13.3. WSDL extensions

Overview

You can specify the basic configuration of the JMS transport by inserting WSDL extension elements into the contract, either at binding scope, service scope, or port scope. The WSDL extensions enable you to specify the properties for bootstrapping a JNDI InitialContext, which can then be used to look up JMS destinations. You can also set some properties that affect the behavior of the JMS transport layer.

SOAP/JMS namespace

the SOAP/JMS WSDL extensions are defined in the http://www.w3.org/2010/soapjms/ namespace. To use them in your WSDL contracts add the following setting to the wsdl:definitions element:
<wsdl:definitions ...
    xmlns:soapjms="http://www.w3.org/2010/soapjms/"
  ... >

WSDL extension elements

Table 13.4, “SOAP/JMS WSDL extension elements” shows all of the WSDL extension elements you can use to configure the JMS transport.

Table 13.4. SOAP/JMS WSDL extension elements

ElementDefaultDescription
soapjms:jndiInitialContextFactory  Specifies the fully qualified Java class name of the JNDI provider. Equivalent to setting the java.naming.factory.initial Java system property.
soapjms:jndiURL  Specifies the URL that initializes the JNDI provider. Equivalent to setting the java.naming.provider.url Java system property.
soapjms:jndiContextParameter  Specifies an additional property for creating the JNDI InitialContext. Use the name and value attributes to specify the property.
soapjms:jndiConnectionFactoryName  Specifies the JNDI name of the JMS connection factory.
soapjms:deliveryMode PERSISTENT Specifies whether to use JMS PERSISTENT or NON_PERSISTENT message semantics. In the case of PERSISTENT delivery mode, the JMS broker stores messages in persistent storage before acknowledging them; whereas NON_PERSISTENT messages are kept in memory only.
soapjms:replyToName  
[Optional] Specifies the reply destination for queue messages. The reply destination appears in the JMSReplyTo header. Setting this property is recommended for applications that have request-reply semantics because the JMS provider will assign a temporary reply queue if one is not specified.
The value of this property is interpreted according to the variant specified in the JMS URI:
  • jndi variant—the name of the destination queue resolved by JNDI
  • queue variant—the name of the destination queue resolved using JMS
soapjms:priority 4 Specifies the JMS message priority, which ranges from 0 (lowest) to 9 (highest).
soapjms:timeToLive 0 Time, in milliseconds, after which the JMS provider will discard the message. A value of 0 represents an infinite lifetime.

Configuration scopes

The WSDL elements placement in the WSDL contract effect the scope of the configuration changes on the endpoints defined in the contract. The SOAP/JMS WSDL elements can be placed as children of either the wsdl:binding element, the wsdl:service element, or the wsdl:port element. The parent of the SOAP/JMS elements determine which of the following scopes the configuration is placed into.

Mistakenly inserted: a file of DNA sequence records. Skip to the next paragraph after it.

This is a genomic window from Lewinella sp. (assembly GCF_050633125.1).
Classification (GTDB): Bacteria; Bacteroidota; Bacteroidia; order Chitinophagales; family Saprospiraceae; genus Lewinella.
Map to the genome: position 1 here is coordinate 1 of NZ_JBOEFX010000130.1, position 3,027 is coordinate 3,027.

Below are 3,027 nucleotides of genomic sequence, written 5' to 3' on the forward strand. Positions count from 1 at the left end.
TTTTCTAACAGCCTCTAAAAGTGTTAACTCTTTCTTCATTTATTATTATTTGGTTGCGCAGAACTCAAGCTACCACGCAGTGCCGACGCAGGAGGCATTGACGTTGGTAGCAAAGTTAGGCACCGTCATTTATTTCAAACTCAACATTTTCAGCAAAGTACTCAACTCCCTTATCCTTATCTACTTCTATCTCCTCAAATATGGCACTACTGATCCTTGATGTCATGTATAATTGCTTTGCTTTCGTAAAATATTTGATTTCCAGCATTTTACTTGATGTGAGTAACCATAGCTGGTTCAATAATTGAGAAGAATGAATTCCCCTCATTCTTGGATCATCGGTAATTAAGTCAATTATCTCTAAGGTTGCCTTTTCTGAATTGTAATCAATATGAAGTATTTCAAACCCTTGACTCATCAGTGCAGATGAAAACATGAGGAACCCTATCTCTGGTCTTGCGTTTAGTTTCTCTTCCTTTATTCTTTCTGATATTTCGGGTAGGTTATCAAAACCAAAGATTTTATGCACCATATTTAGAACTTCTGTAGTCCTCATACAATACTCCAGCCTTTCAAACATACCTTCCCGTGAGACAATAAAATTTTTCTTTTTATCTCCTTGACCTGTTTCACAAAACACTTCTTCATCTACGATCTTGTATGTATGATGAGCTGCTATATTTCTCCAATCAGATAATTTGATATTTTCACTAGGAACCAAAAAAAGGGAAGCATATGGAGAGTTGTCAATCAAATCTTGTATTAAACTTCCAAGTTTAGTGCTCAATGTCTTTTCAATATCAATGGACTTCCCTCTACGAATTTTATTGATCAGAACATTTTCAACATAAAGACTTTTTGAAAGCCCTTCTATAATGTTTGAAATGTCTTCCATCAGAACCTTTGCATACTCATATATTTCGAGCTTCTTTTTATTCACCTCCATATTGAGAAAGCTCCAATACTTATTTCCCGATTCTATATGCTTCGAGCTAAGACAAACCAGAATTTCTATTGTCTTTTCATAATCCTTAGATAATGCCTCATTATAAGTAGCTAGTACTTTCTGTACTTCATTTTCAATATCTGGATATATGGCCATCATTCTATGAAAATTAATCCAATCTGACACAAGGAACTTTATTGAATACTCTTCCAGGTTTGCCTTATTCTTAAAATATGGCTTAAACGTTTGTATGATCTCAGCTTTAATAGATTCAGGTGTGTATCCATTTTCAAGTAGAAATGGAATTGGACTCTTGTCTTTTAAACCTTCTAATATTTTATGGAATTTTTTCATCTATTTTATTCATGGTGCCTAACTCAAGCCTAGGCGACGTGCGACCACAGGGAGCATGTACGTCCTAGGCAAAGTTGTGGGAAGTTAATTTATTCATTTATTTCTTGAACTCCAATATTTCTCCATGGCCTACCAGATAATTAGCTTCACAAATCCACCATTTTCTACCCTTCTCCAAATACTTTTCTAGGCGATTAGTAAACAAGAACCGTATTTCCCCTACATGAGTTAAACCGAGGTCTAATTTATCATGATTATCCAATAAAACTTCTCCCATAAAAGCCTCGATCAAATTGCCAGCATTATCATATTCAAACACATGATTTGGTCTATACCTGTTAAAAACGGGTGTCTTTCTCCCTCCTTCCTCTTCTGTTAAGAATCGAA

Binding scope
You can configure the JMS transport at the binding scope by placing extension elements inside the wsdl:binding element. Elements in this scope define the default configuration for all endpoints that use this binding. Any settings in the binding scope can be overridden at the service scope or the port scope.
Service scope
You can configure the JMS transport at the service scope by placing extension elements inside a wsdl:service element. Elements in this scope define the default configuration for all endpoints in this service. Any settings in the service scope can be overridden at the port scope.
Port scope
You can configure the JMS transport at the port scope by placing extension elements inside a wsdl:port element. Elements in the port scope define the configuration for this port. They override the defaults of the same extension elements defined at the service scope or at the binding scope.

Example

Example 13.9, “WSDL contract with SOAP/JMS configuration” shows a WSDL contract for a SOAP/JMS service. It configures the JNDI layer in the binding scope, the message delivery details in the service scope, and the reply destination in the port scope.

Example 13.9. WSDL contract with SOAP/JMS configuration

<wsdl:definitions ...
1    xmlns:soapjms="http://www.w3.org/2010/soapjms/"
  ... >
  ...
  <wsdl:binding name="JMSGreeterPortBinding" type="tns:JMSGreeterPortType">
    ...
2    <soapjms:jndiInitialContextFactory>
      org.apache.activemq.jndi.ActiveMQInitialContextFactory
    </soapjms:jndiInitialContextFactory>
    <soapjms:jndiURL>tcp://localhost:61616</soapjms:jndiURL>
    <soapjms:jndiConnectionFactoryName>
      ConnectionFactory
    </soapjms:jndiConnectionFactoryName>
    ...
  </wsdl:binding>
  ...
  <wsdl:service name="JMSGreeterService">
    ...
3    <soapjms:deliveryMode>NON_PERSISTENT</soapjms:deliveryMode>
    <soapjms:timeToLive>60000</soapjms:timeToLive>
    ...
    <wsdl:port binding="tns:JMSGreeterPortBinding" name="GreeterPort">
4      <soap:address location="jms:jndi:dynamicQueues/test.cxf.jmstransport.queue" />
5      <soapjms:replyToName>
        dynamicQueues/greeterReply.queue
      </soapjms:replyToName>
      ...
    </wsdl:port>
    ...
  </wsdl:service>
  ...
</wsdl:definitions>
1
Declares the namespace for the SOAP/JMS extensions.
2
Configures the JNDI connections in the binding scope.
3
Sets the JMS delivery style to non-persistent and each message to live for one minute.
4
Specifies the target destination.
5
Configures the JMS transport so that reply messages are delivered on the greeterReply.queue queue.